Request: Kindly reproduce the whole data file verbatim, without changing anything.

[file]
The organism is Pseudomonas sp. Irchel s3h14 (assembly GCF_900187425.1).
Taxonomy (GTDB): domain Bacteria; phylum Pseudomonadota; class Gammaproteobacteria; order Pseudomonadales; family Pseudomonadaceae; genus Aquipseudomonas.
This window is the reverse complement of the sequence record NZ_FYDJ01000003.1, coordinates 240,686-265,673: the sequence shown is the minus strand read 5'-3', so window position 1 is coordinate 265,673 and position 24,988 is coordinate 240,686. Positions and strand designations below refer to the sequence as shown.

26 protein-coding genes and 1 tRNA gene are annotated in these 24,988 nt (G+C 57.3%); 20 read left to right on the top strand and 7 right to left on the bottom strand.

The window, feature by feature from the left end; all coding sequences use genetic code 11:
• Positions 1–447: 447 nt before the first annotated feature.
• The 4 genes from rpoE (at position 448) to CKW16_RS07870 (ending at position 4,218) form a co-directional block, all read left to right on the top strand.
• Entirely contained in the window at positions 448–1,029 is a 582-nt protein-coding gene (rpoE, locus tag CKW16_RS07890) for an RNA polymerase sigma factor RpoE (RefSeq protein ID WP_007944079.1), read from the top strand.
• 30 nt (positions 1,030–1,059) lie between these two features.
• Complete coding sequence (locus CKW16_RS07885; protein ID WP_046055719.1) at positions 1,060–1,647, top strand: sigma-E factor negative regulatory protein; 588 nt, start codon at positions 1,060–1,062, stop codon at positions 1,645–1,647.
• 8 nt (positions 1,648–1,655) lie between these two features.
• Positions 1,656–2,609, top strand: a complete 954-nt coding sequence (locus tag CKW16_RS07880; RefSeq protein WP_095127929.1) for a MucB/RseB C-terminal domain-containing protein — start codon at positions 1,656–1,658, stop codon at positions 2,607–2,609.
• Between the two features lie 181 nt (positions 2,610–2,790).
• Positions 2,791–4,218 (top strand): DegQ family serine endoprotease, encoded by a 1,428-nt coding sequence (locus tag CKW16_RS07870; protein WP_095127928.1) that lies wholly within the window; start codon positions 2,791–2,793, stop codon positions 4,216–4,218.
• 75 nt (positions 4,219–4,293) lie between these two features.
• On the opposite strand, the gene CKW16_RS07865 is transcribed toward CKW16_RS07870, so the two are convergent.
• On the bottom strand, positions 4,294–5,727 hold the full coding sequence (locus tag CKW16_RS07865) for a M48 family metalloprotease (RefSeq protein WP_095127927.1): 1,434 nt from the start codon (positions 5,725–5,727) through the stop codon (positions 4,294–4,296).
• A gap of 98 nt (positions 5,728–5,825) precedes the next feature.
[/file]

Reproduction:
The organism is Pseudomonas sp. Irchel s3h14 (assembly GCF_900187425.1).
Taxonomy (GTDB): domain Bacteria; phylum Pseudomonadota; class Gammaproteobacteria; order Pseudomonadales; family Pseudomonadaceae; genus Aquipseudomonas.
This window is the reverse complement of the sequence record NZ_FYDJ01000003.1, coordinates 240,686-265,673: the sequence shown is the minus strand read 5'-3', so window position 1 is coordinate 265,673 and position 24,988 is coordinate 240,686. Positions and strand designations below refer to the sequence as shown.

26 protein-coding genes and 1 tRNA gene are annotated in these 24,988 nt (G+C 57.3%); 20 read left to right on the top strand and 7 right to left on the bottom strand.

The window, feature by feature from the left end; all coding sequences use genetic code 11:
• Positions 1–447: 447 nt before the first annotated feature.
• The 4 genes from rpoE (at position 448) to CKW16_RS07870 (ending at position 4,218) form a co-directional block, all read left to right on the top strand.
• Entirely contained in the window at positions 448–1,029 is a 582-nt protein-coding gene (rpoE, locus tag CKW16_RS07890) for an RNA polymerase sigma factor RpoE (RefSeq protein ID WP_007944079.1), read from the top strand.
• 30 nt (positions 1,030–1,059) lie between these two features.
• Complete coding sequence (locus CKW16_RS07885; protein ID WP_046055719.1) at positions 1,060–1,647, top strand: sigma-E factor negative regulatory protein; 588 nt, start codon at positions 1,060–1,062, stop codon at positions 1,645–1,647.
• 8 nt (positions 1,648–1,655) lie between these two features.
• Positions 1,656–2,609, top strand: a complete 954-nt coding sequence (locus tag CKW16_RS07880; RefSeq protein WP_095127929.1) for a MucB/RseB C-terminal domain-containing protein — start codon at positions 1,656–1,658, stop codon at positions 2,607–2,609.
• Between the two features lie 181 nt (positions 2,610–2,790).
• Positions 2,791–4,218 (top strand): DegQ family serine endoprotease, encoded by a 1,428-nt coding sequence (locus tag CKW16_RS07870; protein WP_095127928.1) that lies wholly within the window; start codon positions 2,791–2,793, stop codon positions 4,216–4,218.
• 75 nt (positions 4,219–4,293) lie between these two features.
• On the opposite strand, the gene CKW16_RS07865 is transcribed toward CKW16_RS07870, so the two are convergent.
• On the bottom strand, positions 4,294–5,727 hold the full coding sequence (locus tag CKW16_RS07865) for a M48 family metalloprotease (RefSeq protein WP_095127927.1): 1,434 nt from the start codon (positions 5,725–5,727) through the stop codon (positions 4,294–4,296).
• A gap of 98 nt (positions 5,728–5,825) precedes the next feature.